Paintings have a soul of their own that comes from the soul of the painter.
Vincent van Gogh
For those who truly love and admire the work of the famous painter Vincent van Gogh, the film Loving Vincent will surely offer an unforgettable experience. There could not be a more beautiful and just homage to the well-known father of modern painting. For its filmmakers (Dorota Kobiela and Hugh Welchman) very well understood the fact that art was the way Van Gogh found to connect with the world around him, to communicate with it, understand it, and why not, challenge it. Painting brought a new meaning to his life when he was twenty-eight years old. A deep passion only death would end. A work that captivated him, to the point that the pictorial universe became a mediating element with his most immediate reality, as the creator himself once held: “work often absorbs me in such a way that I think I will always be abstracted and unable of knowing how to get by in the rest of my life too.”1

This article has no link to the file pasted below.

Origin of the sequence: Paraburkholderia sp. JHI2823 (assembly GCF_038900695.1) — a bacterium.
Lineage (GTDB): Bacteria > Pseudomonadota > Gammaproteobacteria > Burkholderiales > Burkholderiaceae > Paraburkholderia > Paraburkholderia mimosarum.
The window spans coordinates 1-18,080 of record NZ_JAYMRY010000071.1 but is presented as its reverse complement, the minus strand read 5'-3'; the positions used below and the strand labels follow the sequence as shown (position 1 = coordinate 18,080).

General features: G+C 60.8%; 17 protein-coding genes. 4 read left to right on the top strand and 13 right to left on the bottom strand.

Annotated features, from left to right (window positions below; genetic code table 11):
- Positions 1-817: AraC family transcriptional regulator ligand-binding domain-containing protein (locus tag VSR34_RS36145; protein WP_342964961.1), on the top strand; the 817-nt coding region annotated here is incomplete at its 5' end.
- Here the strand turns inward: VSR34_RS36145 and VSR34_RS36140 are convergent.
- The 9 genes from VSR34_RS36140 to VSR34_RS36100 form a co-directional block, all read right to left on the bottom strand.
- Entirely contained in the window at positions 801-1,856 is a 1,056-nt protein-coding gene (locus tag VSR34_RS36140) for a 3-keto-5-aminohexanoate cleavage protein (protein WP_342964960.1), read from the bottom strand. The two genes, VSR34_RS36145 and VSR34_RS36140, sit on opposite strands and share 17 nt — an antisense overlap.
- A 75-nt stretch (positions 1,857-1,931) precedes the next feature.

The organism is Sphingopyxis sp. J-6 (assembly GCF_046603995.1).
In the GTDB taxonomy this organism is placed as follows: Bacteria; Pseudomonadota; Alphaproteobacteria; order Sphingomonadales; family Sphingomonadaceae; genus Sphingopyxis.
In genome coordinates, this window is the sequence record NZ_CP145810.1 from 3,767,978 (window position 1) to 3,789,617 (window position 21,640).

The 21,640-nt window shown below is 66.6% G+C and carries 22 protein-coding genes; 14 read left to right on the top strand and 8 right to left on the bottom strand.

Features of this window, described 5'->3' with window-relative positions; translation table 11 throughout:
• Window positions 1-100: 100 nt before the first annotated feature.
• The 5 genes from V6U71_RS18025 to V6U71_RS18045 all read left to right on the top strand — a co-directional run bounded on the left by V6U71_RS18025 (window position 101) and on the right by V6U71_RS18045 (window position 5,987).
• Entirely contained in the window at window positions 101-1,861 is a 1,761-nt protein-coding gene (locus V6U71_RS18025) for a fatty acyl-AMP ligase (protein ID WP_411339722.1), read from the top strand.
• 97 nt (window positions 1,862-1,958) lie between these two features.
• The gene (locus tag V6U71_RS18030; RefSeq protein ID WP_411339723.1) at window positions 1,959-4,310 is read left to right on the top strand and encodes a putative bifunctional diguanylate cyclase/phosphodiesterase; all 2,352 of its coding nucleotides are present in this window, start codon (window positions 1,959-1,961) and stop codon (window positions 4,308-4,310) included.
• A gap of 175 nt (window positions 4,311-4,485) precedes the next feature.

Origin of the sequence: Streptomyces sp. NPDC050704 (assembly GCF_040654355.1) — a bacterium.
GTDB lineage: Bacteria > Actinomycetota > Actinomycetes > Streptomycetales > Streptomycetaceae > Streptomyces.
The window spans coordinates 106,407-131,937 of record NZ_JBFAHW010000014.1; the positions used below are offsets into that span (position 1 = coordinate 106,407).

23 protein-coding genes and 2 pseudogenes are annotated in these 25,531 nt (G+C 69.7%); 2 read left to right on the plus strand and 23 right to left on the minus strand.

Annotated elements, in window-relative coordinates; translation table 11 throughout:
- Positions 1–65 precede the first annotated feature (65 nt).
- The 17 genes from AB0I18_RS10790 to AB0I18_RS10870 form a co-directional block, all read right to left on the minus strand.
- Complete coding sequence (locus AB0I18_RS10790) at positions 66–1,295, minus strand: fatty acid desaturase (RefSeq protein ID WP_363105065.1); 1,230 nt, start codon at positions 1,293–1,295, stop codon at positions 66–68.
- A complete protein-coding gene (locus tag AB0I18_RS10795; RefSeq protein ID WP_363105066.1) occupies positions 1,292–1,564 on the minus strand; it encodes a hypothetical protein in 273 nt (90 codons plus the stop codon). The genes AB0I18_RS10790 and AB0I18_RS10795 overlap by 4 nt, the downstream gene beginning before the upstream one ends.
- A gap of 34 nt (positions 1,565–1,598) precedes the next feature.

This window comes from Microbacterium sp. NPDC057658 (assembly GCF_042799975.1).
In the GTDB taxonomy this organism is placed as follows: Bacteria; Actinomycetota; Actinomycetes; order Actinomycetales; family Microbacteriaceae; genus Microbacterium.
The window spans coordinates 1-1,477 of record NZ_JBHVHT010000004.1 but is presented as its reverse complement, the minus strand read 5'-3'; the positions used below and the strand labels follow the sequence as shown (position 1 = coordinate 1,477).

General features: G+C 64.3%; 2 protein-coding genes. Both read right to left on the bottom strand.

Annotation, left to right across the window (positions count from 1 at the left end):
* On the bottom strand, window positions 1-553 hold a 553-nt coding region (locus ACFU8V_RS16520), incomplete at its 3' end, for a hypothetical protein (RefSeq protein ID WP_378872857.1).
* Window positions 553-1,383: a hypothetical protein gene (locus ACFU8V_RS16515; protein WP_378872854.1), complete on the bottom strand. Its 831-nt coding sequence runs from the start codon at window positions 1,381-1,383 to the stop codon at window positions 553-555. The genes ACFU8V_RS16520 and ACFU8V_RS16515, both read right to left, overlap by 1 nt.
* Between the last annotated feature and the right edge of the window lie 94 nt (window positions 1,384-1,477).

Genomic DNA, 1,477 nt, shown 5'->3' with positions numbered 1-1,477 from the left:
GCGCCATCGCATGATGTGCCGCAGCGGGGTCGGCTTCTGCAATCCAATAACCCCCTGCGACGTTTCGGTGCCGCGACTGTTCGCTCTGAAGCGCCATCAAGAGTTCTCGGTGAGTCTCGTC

From its own realization, the film presents an extremely attractive proposal, not free of complexities and hardships on an approximately ten-year long production that culminated in a well-achieved cinematographic work. Loving Vincent is the first animated film painted on oil –a technique also known as painting in motion– in the history of cinema. The original idea of making a short film was employed in a material of around sixty-five thousand animated stills, first filmed with actors, and then painted in oil by a team made up of more than one hundred artists from around the world. All this preceded by a thorough study of the life and work of Van Gogh, his paintings and the many letters he wrote to his brother Theo, who was his dealer, supplier, friend, confidant, in short, his soul mate.